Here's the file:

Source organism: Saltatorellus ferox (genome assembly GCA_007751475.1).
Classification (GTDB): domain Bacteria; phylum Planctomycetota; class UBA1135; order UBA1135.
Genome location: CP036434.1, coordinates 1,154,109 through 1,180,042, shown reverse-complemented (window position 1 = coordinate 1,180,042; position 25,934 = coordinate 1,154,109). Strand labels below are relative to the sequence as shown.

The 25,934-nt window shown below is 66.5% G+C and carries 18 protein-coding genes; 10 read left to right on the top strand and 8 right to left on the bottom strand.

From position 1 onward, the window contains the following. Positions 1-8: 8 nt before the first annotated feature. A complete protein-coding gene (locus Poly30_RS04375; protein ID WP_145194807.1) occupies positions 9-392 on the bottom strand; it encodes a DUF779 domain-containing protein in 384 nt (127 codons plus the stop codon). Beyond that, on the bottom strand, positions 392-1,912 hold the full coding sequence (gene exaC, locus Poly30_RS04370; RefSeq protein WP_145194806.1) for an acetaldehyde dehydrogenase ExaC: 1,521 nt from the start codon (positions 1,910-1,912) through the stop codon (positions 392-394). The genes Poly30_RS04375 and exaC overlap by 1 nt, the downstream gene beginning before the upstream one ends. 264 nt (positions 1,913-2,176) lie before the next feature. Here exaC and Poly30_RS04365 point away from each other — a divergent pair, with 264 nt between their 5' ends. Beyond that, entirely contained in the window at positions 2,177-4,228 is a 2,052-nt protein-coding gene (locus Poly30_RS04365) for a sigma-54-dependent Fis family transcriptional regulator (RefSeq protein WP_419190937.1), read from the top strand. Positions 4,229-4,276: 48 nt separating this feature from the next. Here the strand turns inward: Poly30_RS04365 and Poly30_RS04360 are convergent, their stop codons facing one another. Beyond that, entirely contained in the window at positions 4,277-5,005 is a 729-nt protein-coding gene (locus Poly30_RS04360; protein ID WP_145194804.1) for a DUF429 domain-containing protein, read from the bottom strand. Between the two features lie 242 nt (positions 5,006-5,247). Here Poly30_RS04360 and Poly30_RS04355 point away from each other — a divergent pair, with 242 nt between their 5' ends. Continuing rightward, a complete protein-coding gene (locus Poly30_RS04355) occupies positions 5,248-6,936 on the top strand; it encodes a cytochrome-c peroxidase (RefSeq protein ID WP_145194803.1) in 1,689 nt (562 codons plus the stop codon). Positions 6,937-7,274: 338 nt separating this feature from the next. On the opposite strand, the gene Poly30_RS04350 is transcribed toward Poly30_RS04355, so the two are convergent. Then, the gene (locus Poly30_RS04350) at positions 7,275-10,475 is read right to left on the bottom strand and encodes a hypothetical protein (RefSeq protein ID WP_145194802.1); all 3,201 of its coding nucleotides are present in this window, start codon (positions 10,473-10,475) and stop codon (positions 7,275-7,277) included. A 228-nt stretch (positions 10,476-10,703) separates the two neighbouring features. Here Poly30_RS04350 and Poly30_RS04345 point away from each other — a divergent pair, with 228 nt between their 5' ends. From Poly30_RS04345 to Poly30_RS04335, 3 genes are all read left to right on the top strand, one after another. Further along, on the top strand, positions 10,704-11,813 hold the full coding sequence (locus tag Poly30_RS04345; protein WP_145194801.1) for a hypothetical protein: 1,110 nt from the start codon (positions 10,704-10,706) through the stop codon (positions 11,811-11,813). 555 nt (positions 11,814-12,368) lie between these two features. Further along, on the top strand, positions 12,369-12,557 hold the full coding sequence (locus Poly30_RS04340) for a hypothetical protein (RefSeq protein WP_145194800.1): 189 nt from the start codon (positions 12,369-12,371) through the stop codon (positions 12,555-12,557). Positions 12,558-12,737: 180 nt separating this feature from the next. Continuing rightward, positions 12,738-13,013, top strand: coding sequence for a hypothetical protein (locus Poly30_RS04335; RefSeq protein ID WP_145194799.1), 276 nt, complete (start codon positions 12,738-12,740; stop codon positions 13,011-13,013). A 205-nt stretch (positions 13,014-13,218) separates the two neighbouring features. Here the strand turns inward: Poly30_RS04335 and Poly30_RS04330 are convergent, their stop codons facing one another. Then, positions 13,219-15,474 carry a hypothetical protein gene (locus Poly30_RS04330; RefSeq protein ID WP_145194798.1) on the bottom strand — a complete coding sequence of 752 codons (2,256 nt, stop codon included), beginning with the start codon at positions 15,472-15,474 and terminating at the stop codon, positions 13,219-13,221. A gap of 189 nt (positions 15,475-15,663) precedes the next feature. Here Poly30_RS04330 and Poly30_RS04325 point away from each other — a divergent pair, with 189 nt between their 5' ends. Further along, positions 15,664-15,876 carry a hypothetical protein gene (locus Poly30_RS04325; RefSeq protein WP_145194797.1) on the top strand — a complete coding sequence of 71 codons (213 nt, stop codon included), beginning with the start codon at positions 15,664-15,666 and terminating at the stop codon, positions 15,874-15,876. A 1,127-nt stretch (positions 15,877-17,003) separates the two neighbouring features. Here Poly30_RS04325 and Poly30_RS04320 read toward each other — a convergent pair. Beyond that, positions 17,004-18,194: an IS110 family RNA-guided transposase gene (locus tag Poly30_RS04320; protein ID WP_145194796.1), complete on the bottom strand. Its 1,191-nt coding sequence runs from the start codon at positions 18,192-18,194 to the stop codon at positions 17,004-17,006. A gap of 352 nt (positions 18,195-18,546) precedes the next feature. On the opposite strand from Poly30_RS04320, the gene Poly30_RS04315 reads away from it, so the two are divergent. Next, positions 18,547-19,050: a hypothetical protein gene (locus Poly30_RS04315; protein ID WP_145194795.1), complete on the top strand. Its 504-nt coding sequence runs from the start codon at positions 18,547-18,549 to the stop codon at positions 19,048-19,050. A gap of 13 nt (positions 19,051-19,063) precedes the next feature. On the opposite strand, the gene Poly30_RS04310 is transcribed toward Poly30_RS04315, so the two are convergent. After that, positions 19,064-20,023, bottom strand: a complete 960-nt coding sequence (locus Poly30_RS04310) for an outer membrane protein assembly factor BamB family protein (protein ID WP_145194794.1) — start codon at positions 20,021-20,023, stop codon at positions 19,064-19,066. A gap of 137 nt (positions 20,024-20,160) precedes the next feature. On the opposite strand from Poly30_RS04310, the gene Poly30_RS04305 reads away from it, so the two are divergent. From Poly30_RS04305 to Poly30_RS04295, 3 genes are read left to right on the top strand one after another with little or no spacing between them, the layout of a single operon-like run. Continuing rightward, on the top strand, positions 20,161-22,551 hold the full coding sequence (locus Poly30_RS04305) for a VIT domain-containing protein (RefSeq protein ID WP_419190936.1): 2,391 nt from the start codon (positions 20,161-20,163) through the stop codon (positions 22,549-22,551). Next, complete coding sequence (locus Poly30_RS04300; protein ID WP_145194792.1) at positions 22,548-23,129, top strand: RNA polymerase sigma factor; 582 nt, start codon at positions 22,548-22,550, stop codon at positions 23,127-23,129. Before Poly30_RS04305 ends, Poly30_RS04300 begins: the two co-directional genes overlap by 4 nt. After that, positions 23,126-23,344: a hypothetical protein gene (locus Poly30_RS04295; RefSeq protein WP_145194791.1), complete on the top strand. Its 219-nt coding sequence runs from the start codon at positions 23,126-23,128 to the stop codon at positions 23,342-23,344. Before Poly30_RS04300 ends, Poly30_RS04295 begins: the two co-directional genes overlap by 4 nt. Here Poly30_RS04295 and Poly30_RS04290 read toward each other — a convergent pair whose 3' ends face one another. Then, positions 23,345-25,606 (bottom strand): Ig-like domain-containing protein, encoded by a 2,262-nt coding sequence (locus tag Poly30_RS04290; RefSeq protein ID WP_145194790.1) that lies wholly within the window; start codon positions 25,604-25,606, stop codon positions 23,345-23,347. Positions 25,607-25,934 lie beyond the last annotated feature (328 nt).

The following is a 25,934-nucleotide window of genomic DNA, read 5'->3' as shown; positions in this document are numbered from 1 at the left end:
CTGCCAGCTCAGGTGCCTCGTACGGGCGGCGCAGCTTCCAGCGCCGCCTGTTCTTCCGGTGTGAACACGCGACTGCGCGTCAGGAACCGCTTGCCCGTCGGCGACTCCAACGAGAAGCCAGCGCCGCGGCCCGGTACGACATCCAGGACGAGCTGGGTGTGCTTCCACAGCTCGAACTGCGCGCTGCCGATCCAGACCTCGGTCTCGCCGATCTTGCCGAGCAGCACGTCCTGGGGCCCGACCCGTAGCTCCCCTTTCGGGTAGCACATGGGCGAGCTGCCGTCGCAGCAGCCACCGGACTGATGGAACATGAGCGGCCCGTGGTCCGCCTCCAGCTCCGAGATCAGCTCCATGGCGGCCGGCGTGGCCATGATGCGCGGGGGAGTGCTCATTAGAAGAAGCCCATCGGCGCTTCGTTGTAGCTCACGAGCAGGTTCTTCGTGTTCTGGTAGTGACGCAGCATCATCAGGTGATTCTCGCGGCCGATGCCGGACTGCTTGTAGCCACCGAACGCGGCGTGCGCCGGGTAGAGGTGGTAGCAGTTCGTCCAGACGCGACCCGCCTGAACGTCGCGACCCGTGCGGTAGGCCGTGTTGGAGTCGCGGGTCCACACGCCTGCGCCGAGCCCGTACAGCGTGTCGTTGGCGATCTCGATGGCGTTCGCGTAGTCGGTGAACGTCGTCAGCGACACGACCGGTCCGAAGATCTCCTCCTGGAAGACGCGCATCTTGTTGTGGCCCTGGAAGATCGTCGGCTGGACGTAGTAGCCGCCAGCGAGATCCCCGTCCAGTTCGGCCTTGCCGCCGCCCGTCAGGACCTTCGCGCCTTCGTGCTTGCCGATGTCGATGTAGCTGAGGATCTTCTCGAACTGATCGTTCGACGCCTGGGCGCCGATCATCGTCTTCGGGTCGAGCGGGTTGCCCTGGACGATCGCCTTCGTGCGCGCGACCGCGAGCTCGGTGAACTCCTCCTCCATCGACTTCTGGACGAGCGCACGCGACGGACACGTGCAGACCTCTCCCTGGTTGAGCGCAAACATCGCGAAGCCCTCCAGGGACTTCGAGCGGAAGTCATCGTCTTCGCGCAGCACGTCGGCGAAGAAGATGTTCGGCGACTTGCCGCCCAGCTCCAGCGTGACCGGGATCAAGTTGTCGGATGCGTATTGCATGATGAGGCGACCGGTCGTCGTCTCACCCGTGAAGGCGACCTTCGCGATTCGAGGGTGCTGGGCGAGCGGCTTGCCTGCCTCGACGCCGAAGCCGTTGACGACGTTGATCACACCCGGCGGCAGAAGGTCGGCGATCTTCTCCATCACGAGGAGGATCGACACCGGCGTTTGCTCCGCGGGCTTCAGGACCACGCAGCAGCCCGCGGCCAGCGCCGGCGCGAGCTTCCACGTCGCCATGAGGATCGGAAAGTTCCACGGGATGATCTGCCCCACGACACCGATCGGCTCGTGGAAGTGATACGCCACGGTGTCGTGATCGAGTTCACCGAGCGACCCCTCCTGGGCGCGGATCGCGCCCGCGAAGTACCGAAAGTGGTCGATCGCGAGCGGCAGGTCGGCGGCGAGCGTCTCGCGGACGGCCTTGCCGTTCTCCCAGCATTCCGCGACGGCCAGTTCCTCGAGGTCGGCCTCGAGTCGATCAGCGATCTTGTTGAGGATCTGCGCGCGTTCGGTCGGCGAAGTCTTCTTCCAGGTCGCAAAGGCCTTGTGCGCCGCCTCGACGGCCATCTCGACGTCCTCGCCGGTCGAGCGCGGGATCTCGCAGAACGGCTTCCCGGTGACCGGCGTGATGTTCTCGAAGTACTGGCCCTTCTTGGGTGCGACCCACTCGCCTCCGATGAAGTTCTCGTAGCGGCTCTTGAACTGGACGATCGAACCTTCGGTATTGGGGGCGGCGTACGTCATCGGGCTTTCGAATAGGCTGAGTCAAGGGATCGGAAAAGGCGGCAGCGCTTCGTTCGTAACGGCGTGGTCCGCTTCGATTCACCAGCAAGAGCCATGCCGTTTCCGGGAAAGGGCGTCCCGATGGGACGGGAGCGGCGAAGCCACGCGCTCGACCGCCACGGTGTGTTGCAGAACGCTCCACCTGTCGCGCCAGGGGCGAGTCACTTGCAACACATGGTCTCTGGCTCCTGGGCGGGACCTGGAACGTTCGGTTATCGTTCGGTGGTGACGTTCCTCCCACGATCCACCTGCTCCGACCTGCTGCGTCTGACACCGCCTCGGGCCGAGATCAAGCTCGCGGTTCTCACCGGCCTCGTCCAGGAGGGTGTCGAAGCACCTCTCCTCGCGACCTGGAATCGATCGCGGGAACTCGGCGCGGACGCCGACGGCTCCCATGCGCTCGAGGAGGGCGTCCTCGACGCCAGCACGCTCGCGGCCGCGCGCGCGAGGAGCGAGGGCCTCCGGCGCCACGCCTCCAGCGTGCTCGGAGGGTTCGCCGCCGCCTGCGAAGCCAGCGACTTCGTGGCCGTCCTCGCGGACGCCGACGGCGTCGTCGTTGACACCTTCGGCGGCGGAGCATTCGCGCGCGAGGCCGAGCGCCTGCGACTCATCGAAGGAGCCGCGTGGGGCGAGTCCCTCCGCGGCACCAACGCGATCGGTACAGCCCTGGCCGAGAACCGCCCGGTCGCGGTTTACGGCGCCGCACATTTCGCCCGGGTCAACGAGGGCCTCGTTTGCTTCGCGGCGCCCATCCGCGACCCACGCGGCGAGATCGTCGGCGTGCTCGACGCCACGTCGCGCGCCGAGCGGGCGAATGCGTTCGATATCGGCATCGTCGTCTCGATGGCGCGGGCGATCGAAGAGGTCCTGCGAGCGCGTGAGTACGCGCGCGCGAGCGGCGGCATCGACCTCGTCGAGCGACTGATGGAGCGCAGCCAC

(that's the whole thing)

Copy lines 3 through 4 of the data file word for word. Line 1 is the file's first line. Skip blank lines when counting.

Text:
Genome location: CP036434.1, coordinates 1,154,109 through 1,180,042, shown reverse-complemented (window position 1 = coordinate 1,180,042; position 25,934 = coordinate 1,154,109). Strand labels below are relative to the sequence as shown.

The 25,934-nt window shown below is 66.5% G+C and carries 18 protein-coding genes; 10 read left to right on the top strand and 8 right to left on the bottom strand.